Five years on, Sam McKee’s death seems like yesterday

Five years on, Sam McKee’s death seems like yesterday

March 11, 2022

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The legendary race caller — and so much more — would have turned 60 this month.

by Bob Heyden

Sam McKee passed away five years ago this month. He was born on March 24, 1962 meaning he would have been 60 shortly.

What a year 1962 was. Many celebrities turn 60 this year, such as Bo Jackson, Tom Cruise, Jon Bon Jovi, Jim Carrey, Jodie Foster, Jerry Rice, Evander Holyfield and Patrick Ewing. It was the year that Johnny Carson debuted, as did Walter Cronkite’s nightly news. The Navy Seals were formed, K-Mart opened its first store and Taco Bell debuted.

In harness racing, Bret Hanover was born on May 19, 56 days after Sam McKee. Dave Palone was born 39 days before McKee and he’s currently on the doorstep of 20,000 career wins.

But this is about Sam McKee.

For those who didn’t have the honor and pleasure of knowing him, he was a harness racing lifer from Michigan who made the move from the locals to the Meadowlands at the end of the 1990s. He had the ability to speak to a national audience at the same time never forgetting his roots. You name it in the business, he did it.

McKee was a problem solver, a coordinator, a trouble-shooter, a pacifier. He showed up, he cared, he fought for you and he despised any kind of self-promotion. He was born with his sleeves already rolled up. He was a listener. He kept moving forward. More than anything, he loved his family.

If there was an MVP award given for the ‘Best Behind The Scenes Worker’ McKee would have 10 or more of those trophies. He redefined quiet efficiency.

I took the opportunity to talk with a cross section of people associated with the sport to ask them what they thought today, five years later, as we collectively remember Sam McKee.

Dave Palone: “Sam and I were the same age and had a lot of things in common, including our girls’ love of barrel racing and spending money on riding horses. That was always the first thing that came up in conversation. Sam was an incredible talent and tribute to the sport. I’m not sure anybody’s fully recovered from losing him. One of the nicest human beings I ever met in my life.”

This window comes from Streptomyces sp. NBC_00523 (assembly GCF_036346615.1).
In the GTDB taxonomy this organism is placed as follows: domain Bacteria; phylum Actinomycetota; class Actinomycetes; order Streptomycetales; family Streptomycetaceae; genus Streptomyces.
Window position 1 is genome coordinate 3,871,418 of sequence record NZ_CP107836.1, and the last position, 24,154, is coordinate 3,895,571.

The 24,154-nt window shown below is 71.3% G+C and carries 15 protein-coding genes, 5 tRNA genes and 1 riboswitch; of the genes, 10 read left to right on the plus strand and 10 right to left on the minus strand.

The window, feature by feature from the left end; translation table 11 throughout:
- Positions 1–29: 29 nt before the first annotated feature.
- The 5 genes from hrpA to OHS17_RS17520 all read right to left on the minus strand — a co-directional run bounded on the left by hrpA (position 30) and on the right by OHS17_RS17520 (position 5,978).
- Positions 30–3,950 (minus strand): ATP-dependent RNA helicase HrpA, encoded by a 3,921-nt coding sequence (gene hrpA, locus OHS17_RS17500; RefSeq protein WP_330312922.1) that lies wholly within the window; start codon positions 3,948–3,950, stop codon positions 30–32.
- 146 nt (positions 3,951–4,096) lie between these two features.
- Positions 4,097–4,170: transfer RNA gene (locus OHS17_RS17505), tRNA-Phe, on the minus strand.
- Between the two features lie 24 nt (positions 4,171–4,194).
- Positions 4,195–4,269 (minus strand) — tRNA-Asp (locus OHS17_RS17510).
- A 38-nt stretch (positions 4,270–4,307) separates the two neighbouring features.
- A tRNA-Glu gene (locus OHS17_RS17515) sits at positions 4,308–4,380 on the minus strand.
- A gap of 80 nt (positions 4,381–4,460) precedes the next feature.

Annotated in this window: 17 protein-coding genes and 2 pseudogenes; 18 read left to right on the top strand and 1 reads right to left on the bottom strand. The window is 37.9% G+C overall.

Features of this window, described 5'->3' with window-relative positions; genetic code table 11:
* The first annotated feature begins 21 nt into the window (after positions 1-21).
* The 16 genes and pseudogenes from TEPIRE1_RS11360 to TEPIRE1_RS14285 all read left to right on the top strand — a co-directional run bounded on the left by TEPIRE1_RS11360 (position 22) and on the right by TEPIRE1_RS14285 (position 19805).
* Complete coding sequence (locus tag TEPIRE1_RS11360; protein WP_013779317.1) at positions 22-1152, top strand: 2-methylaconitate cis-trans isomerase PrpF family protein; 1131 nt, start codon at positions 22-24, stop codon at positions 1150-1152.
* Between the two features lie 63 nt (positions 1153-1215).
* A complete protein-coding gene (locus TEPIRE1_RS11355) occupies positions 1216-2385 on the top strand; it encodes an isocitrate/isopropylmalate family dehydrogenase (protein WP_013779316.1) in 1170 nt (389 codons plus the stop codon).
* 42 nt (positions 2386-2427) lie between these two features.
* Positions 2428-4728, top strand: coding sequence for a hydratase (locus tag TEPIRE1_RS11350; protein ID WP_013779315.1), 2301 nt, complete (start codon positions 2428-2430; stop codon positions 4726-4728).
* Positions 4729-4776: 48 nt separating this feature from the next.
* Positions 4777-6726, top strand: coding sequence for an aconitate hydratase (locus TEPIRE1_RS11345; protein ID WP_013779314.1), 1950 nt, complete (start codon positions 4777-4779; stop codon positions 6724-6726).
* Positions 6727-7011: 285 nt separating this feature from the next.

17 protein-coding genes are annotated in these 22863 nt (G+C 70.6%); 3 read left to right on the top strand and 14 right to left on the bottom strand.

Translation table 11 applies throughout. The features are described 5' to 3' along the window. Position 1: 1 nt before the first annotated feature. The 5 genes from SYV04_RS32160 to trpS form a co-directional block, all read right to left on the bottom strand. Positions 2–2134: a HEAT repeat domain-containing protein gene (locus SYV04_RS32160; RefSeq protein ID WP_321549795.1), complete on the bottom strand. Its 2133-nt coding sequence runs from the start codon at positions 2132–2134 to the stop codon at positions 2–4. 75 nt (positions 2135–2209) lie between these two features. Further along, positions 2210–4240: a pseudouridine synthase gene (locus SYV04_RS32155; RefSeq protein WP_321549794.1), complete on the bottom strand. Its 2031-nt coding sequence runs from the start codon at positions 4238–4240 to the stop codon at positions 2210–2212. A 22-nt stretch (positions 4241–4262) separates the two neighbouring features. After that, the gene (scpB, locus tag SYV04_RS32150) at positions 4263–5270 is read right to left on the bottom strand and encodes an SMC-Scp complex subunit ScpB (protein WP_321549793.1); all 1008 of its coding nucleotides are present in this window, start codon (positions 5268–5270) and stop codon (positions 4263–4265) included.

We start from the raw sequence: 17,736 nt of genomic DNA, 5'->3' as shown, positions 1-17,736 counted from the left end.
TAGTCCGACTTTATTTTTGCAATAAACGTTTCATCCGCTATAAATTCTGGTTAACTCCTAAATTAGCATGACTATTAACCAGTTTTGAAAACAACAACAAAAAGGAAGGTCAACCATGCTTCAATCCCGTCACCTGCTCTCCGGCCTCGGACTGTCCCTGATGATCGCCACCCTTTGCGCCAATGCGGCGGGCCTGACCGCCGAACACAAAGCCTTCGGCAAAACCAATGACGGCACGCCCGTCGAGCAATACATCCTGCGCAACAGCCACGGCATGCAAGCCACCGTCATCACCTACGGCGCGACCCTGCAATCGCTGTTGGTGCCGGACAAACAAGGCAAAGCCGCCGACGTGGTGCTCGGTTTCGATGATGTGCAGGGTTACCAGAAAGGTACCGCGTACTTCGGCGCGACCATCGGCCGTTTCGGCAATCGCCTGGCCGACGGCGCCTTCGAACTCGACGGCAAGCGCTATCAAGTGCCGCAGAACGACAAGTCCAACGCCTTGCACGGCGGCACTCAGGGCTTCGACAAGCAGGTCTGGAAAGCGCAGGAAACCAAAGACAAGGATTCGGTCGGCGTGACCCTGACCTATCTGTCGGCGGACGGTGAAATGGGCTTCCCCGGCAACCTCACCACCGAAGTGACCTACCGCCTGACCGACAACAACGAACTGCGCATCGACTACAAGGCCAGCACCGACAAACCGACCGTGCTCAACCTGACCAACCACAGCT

Megan Rider (Hoof Beats): “Sam had an innate ability to light up a room. He was affable and had a personality like no other. His voice, persona, and love he had for the sport of harness racing was inimitable. He is so very missed.”

Stacy Chiodo: “I can’t believe it has been five years already. March 11 was 22 years since my own stroke. The last text I got from Sam came after Mighty Joe Young had his final race November 11, 2015. ‘Tell me it isn’t true,’ he said. He always said ’Joey’ was one of his favorites. Sam is truly missed but never forgotten. By not growing up in the industry I was always intimidated by people like Sam and the announcers. Then when he asked me to do “In The Sulky,” I was so nervous but Sam made me feel like I belonged.”

Bill O’Donnell: “Sam used to come to Maarveland Farm when I was still training a few. A student of the game.”

Irv Atherton: “He was a great salesman too. When they held the Hambletonian Charity Golf Tournament Auction, he got you to bid on everything. And a good friend.”

Sherif and Dawn Cunmulaj, they knew McKee from Michigan roots: “Sam was hands down the most well-liked most popular person in all of harness racing. That is a true testament to the kind of person he was. Fellow Michigander, you were a gift to us all.”

Mike Keeling and Paula Wellwood (Marion Marauder was the sport’s last Triple Crown winner and Sam called the race, the 2016 Kentucky Futurity): “Sam was a friend over the years and we have particularly great memories. In 2016, when Marion Marauder won the Futurity, he made not only one of the great close calls ever, but he took the time to come see us shortly after the race. He did that often. He passed away not too much longer after that and we feel so lucky to have had him in our lives. It’s so nice to be able to reflect on such a wonderful time in our lives with such a wonderful man.”